Everyday Inspiration, Day Nine: Writing and Not Writing

What do you do when you’re not writing? How do you reset and return to the dashboard, refreshed?

-WordPress, Blogging University
Two words and two words only answer that question. Live music.

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What do you do when you’re not writing? How do you reset and return to the dashboard, refreshed?

-WordPress, Blogging University

Two words and two words only answer that question. Live music.

Next to Jesus and writing, music is one of my great loves. There’s nothing like an amazing piece of music to stir you up. Music can transport you back in time, make you wonder, make you dream. Music is the musicians heart, live music is that heart on display.  The artist will tell you why he or she wrote that song, what inspired it, and the music will take on new meaning. Maybe it was deep deep love, or ugly heartbreak, or the miracle of new life.
I live for that, I live for the story of how the music came to be, because it inspires me to take the stories of my life and create something with it.

Isn’t that what all art is? Taking the human condition and creating with it.

 

*Original Photos

Everyday Inspiration, Day Five: Hook ’Em With a Quote

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I am not tragically colored. There is no great sorrow dammed up in my soul, nor lurking behind my eyes. I do not mind at all.
Zora Neale Hurston

A Reconciliation To Blackness


When I was a little girl I preferred white dolls to black ones. I remember a home video of my 5th birthday at Chuck-E-Cheese where I complained at the sight of a black baby doll. “I wanted a white one.” I complained. This frustrated my parents who could not understand this preference of mine so they continued to buy me black dolls. I’ve always wondered why I was like this. I hadn’t experienced racism yet. I had no self-hatred or shame towards my race. I can only guess it was because I had no representations of black women in the books and TV shows I watched. There was no black Disney princesses at this time, no black kids starring in the shows or movies I enjoyed. All the characters I loved were white.
I loved Barbie as most girls did, but it was white Barbies that mostly graced store shelves. And the what did I have in common with the black Barbie? Other than her skin tone? And really not even that, she came only in a dark brown shade and I was not that. Her hair wasn’t like mine, and neither were her features. She was a darker version and that’s it. A second-rate copy, no more similar to me than white Barbie.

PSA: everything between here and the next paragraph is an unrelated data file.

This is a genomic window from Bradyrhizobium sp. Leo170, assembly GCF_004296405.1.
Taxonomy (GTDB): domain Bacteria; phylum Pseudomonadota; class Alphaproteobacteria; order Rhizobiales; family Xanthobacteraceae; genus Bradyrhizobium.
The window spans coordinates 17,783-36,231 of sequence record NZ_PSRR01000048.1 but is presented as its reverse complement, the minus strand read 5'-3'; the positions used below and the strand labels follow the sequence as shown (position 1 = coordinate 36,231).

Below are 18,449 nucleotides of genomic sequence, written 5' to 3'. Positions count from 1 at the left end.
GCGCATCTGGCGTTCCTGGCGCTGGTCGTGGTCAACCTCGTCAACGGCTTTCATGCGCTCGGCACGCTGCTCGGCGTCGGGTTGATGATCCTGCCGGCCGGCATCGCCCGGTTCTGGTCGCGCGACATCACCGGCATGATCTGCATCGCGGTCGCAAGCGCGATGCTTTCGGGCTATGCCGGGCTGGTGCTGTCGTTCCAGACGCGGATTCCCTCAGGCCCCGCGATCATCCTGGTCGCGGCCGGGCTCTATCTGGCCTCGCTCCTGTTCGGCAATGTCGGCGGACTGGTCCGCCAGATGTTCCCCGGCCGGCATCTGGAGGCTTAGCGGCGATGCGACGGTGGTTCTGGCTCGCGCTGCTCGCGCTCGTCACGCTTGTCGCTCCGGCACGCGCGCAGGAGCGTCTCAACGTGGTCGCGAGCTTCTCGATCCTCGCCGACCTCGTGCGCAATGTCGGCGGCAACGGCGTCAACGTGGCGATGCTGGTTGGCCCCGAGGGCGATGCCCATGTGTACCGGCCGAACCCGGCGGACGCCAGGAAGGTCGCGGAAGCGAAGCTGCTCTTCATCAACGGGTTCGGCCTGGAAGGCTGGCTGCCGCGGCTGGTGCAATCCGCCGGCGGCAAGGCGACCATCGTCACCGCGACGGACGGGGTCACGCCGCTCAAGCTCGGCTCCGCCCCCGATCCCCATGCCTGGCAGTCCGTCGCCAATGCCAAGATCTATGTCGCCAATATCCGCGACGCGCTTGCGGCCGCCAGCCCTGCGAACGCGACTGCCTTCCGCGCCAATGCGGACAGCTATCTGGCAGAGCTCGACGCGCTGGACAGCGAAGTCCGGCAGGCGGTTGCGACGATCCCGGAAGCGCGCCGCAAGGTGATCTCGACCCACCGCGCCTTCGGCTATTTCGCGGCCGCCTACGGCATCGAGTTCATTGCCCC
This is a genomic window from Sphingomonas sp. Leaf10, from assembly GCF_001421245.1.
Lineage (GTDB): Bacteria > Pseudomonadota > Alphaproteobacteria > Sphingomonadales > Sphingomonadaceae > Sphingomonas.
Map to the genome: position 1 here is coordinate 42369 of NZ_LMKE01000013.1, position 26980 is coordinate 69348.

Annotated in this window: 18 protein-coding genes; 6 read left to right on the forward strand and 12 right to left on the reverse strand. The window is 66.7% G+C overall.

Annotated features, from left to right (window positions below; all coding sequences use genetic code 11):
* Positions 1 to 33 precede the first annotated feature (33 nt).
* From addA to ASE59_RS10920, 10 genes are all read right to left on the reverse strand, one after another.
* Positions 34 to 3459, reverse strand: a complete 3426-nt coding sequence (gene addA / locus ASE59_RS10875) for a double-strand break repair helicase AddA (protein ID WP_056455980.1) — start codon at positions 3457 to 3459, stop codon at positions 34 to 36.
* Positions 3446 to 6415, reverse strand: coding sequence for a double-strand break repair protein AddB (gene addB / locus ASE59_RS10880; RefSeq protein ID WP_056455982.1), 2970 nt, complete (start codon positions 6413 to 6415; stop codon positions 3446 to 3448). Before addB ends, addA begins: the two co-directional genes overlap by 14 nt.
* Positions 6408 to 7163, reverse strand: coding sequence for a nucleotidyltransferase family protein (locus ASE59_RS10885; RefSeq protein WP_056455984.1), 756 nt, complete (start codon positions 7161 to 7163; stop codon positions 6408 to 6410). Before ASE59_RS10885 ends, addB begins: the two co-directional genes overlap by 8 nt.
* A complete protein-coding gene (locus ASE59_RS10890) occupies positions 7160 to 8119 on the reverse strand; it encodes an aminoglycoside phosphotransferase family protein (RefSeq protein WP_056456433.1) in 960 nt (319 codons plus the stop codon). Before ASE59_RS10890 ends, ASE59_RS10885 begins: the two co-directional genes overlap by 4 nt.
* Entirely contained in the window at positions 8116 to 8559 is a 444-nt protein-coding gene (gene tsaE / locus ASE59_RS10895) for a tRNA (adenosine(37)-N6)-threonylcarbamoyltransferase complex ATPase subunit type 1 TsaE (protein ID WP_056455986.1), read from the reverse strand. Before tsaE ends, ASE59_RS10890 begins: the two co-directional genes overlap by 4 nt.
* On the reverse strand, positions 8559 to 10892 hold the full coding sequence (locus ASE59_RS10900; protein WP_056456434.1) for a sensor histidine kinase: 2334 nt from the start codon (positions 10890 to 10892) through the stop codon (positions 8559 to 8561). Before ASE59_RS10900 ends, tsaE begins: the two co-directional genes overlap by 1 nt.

As I mentioned earlier, I didn’t experience racism in my early childhood. Although I was among one of the few black students in my classes surrounded by Latinos and Asians, the other kids never made me feel any different. Maybe because we were all growing up in a culturally diverse area and we were used to it. It wasn’t until I left the tolerant west and came to the not as tolerant south that all that changed.
It was made very clear to me early on that here in the south my “blackness” mattered to everyone. First of all the school I intended had been segregated in the 60’s. This shook me because in California, America’s checkered past wasn’t so easily seen. The buildings were newer, historic areas weren’t common. But even though the school wasn’t segregated anymore the students acted as if it was. The white kids hung out with the white kids, the black kids with the black kids, latinos with latinos. Furthermore certain races were expected to walk and talk a certain way. If you didn’t act “black” then you were acting white and therefore trying to be something that you’re not. This was made known to me the moment I opened my mouth to speak, I got some very confused looks followed by a “Where you from?”
I had no twang and used no slang, and was soft spoken. None of this was “typical” of black girls and therefore I was talking like a white girl. Up until to this moment no one had ever commented on the way I spoke. Not only did I not talk like them, I didn’t enjoy the same music or activities. I was shunned and branded a “Barbie.” Go figure.

So there I was in a social no man’s land. Not black enough for the black kids, but still too black for the whites and latinos. So I fell in with rest of the rejects, the gays, the pothead’s, and other troubled teens. They didn’t seem to care what I looked like, or how I spoke.